“Experience is simply the name we give our mistakes.” ~ Oscar Wilde
I’ve been doing the green thing for quite some time. I work hard and do my best to make small, simple changes in my life with the hope of creating a healthier, safer space for living and ultimately a healthier planet for us all. But I am by no means eco-perfect. I have made many mistakes along the way and some of my green attempts have gone haywire. I’ve accepted that it’s all part of the “green” journey. Here are two ‘green’ disasters that stand out:
Hair Dye Disaster
Hair dye is one of those things that some greenies struggle with. The gray starts coming in and there’s no stopping Mother Nature. As a green living advocate, like many of you, I pay close attention to the chemicals that go in and on my body. As much as I want to keep my dark hair, my intuition is screaming “toxic chemicals.” So initially I gave henna a try. Once henna stopped working I took it up a notch to a permanent hair dye without the toxic chemicals. That’s when it got ugly. My hair looked great and the grays were gone, but the natural wood cabinet in my bathroom now has brunette highlights.
We live in a country where the supermarkets neatly package our food and the foods we buy are ready for immediate consumption. Most food travels far to reach us—from another state or another country. At the market there is no visible connection to the earth that grew our potatoes or the tree that gave us our apple. The grocery store knows no seasons—you can buy tomatoes in May although they were grown in August and watermelon throughout the year.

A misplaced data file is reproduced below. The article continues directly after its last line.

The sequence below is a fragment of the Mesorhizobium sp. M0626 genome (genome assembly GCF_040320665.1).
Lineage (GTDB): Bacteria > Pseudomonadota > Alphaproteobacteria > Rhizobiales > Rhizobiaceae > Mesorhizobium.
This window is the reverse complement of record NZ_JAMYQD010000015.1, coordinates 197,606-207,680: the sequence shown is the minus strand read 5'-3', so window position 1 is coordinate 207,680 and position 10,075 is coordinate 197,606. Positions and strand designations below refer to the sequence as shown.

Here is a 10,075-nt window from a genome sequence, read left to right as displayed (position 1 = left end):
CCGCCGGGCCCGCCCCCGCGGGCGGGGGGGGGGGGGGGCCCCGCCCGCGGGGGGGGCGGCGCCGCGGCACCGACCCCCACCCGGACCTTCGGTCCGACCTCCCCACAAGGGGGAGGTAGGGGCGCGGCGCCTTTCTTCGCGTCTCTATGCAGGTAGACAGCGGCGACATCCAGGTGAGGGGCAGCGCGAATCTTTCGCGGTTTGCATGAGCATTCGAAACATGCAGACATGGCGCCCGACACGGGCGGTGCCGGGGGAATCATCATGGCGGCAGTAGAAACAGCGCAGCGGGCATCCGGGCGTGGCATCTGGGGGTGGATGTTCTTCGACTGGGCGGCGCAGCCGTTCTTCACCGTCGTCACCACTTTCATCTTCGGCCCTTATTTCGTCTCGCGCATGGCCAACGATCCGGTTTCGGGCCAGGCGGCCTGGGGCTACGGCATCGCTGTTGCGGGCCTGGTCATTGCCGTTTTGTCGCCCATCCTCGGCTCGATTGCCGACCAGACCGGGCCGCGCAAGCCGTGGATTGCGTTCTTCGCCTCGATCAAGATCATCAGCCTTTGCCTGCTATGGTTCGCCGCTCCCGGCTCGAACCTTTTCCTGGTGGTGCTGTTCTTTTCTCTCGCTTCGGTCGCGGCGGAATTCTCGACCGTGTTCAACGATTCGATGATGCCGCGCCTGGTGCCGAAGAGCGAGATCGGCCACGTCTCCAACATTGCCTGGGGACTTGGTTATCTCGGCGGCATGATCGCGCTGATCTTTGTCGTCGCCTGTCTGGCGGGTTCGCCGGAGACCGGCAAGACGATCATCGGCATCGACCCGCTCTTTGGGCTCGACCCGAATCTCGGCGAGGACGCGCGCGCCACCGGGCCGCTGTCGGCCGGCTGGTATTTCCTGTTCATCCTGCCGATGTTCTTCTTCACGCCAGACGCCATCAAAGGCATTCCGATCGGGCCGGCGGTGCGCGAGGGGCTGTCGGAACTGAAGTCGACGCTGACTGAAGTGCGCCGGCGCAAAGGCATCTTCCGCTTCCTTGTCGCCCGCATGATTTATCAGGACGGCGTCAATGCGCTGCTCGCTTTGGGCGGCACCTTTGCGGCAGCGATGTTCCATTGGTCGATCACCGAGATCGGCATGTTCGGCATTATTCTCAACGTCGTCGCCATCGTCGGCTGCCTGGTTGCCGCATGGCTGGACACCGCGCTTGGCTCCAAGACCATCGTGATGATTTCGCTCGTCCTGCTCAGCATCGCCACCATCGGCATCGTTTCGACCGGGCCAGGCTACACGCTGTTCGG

For years I have been trying to carve out a small patch of earth to grow a garden. My hope was to provide my children with some sense of where their food comes from. I tried several spots in our yard, but none were hit with enough sunlight for anything but weeds to grow. And so, my little organic garden has turned to weeds. Organic weeds.
So the moral of this story is: going green is a lifelong journey and one that comes with many obstacles along the way. Don’t be discouraged and don’t succumb to “green fatigue.” Always remember that every small step could have a large impact.
Have you had any green disasters?
Lori Popkewitz Alper is the founder and editor-in-chief of Groovy Green Livin, a site dedicated to sharing simple green living tips and current information on sustainable living. Lori is a green living educator, social media consulstant, freelancer, blogger, borderline vegan and recovering attorney. She lives in the Greater Boston area with her three sons, chocolate lab and groovy husband.
Editor: Alexandra Grace